Underwater exoskeletons mimic dolphins and penguins
By Kyle Sherer
September 25, 2008
September 26, 2008 The University of West Florida’s Institute of Human and Machine Cognition has released designs of biologically inspired aquatic exoskeletons – robotic suits that enhance the user’s strength and allow them to mimic the efficient swimming styles of penguins, dolphins and turtles. The exoskeletons will provide great advancements in the speed, stealth and maneuverability of frogmen, though admittedly “penguin-men” doesn’t present much of an improvement in the nickname department.
A slew of powered exoskeleton prototypes designed to enhance human strength and endurance have emerged over the past few years: Raytheon is working on models to increase the effectiveness of soldiers; Berkeley's Lower Extremity Exoskeleton helps users carry immense weights; and Cyberdyne’s extremely impressive HAL system assists people with disabilities (though the company and product names don't fill us with confidence).
The West Florida team predicts that their underwater exoskeleton design will allow swimmers to reach a cruising speed of 1 m/s, and a top speed of over 1.5 m/s, with 504-Watts power consumption. Currently, divers equipped with fins swim at approximately 0.5 m/s over an extended period of time.
The underwater exoskeleton concepts emulate two types of biological propulsion: body and/or caudal fin locomotion, where the undulation of the body moves it through water; and median and/or paired fin locomotion, where the manipulation of fins provides the thrust. For reference, BCF locomotion is used by dolphins, while MPF locomotion is used by penguins and turtles. Both categories are extremely efficient in the animal kingdom, but the former style is more familiar, and less ridiculous looking, when applied to humans, (the latter style of exoskeleton, which employs fin-flapping, was diplomatically described by the researchers as having “the advantage of novelty” and “appeal as a recreational device.”)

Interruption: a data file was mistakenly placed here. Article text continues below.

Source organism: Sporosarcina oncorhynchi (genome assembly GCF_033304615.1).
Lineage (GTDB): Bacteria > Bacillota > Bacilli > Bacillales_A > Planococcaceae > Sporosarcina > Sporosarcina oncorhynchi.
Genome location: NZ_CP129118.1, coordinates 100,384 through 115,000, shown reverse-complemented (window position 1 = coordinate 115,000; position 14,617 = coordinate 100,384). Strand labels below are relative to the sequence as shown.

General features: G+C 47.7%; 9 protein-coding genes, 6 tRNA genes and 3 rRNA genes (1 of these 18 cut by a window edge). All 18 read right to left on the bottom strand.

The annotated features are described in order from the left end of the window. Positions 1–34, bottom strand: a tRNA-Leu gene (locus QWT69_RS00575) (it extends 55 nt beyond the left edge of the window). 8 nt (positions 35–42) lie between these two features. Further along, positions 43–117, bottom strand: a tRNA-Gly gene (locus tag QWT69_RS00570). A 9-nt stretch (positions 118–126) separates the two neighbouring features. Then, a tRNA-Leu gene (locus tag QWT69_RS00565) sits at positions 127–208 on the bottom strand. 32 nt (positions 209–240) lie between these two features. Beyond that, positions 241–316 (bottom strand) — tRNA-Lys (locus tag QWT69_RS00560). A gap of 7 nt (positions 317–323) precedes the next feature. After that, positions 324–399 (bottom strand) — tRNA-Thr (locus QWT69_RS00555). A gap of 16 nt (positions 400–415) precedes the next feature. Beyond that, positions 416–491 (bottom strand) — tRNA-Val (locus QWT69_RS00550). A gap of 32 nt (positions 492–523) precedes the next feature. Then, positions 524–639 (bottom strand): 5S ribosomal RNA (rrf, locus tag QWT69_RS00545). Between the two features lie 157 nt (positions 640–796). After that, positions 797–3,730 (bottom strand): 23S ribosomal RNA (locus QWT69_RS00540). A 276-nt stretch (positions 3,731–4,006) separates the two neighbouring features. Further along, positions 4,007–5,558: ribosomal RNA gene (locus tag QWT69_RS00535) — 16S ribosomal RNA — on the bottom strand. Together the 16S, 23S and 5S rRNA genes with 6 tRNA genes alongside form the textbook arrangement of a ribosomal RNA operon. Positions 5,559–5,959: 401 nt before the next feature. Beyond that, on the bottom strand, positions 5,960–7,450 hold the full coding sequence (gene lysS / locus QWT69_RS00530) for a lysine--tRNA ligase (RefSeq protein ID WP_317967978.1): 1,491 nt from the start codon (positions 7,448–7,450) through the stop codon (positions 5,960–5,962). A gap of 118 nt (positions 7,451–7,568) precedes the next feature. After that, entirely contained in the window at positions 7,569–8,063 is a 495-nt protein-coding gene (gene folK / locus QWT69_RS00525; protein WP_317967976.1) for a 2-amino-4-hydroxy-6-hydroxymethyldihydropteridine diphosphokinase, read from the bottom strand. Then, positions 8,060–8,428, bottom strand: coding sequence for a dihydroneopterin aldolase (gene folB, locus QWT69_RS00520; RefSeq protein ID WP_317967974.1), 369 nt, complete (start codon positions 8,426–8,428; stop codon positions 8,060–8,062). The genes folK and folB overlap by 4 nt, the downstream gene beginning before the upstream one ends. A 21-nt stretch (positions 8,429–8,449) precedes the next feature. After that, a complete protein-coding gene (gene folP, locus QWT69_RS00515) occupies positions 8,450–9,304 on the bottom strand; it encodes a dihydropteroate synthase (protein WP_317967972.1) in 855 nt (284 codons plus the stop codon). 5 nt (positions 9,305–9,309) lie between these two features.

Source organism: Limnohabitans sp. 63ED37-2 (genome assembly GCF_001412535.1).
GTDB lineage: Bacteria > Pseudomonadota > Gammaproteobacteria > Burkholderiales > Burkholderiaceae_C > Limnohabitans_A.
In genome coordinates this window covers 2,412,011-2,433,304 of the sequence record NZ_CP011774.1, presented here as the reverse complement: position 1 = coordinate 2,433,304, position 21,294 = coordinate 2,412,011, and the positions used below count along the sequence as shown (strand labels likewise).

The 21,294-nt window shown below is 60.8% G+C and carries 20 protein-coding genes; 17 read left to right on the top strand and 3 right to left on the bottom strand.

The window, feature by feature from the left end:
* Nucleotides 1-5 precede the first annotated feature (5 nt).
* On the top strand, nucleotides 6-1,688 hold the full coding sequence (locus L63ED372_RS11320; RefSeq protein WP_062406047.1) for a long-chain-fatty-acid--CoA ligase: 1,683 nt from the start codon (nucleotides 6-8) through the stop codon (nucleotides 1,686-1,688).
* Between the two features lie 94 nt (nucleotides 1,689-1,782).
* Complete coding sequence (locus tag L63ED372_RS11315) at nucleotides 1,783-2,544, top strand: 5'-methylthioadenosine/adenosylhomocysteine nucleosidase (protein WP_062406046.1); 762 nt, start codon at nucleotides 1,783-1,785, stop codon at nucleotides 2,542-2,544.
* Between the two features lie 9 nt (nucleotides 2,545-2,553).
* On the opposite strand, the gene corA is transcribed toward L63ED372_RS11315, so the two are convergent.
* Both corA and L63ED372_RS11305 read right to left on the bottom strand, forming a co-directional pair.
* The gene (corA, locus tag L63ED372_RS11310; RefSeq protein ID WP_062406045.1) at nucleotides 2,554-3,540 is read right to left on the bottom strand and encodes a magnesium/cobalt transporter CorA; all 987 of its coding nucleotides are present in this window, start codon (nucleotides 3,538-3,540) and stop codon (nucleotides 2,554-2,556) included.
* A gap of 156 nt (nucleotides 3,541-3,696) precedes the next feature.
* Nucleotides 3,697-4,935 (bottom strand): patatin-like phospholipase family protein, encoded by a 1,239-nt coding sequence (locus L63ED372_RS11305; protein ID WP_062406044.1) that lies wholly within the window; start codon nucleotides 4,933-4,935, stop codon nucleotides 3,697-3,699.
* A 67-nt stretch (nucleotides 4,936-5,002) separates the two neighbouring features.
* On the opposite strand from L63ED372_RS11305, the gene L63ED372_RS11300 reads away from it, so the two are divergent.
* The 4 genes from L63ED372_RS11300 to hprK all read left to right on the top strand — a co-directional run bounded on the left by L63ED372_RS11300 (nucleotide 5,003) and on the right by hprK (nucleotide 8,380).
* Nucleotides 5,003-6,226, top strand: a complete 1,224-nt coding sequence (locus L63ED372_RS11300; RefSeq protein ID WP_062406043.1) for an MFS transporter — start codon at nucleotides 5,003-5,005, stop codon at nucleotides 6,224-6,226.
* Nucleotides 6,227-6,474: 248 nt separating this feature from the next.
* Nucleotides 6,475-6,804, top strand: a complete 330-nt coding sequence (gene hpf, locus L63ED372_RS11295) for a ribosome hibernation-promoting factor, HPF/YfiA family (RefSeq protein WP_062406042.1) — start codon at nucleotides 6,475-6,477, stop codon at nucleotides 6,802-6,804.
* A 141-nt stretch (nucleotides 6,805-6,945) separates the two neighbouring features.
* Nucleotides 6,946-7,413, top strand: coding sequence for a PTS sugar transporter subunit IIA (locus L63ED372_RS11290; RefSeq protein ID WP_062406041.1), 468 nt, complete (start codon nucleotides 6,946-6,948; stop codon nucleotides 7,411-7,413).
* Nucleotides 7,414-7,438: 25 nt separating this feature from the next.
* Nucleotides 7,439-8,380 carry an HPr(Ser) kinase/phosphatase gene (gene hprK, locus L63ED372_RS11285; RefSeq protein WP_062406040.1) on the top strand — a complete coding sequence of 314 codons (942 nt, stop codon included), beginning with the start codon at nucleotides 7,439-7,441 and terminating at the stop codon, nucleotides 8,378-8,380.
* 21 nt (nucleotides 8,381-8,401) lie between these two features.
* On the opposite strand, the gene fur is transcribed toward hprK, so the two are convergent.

The dolphin-based exoskeleton augments the lower body in order to generate more powerful and efficient flipper strokes. The swimming motion of users remains unchanged in this design, resulting in an intuitive, responsive system. The researchers are also investigating whether increasing the force of the up stroke results in greater speed – if the theory bears out, the exoskeleton will further improve swimming efficiency.
The second exoskeleton design provides users with lift-based arm fins, based on the biology of turtles and penguins. While similar design elements have been successfully incorporated in underwater vessels, the researchers are not overly optimistic about its application on humans. Like the previous exoskeleton, this model would detect and amplify human movement, allowing users to powerfully flap around underwater.
The next phase of the research involves constructing prototypes. And as with all exoskeleton projects, if the University is short of volunteers to test it out, sign us up!
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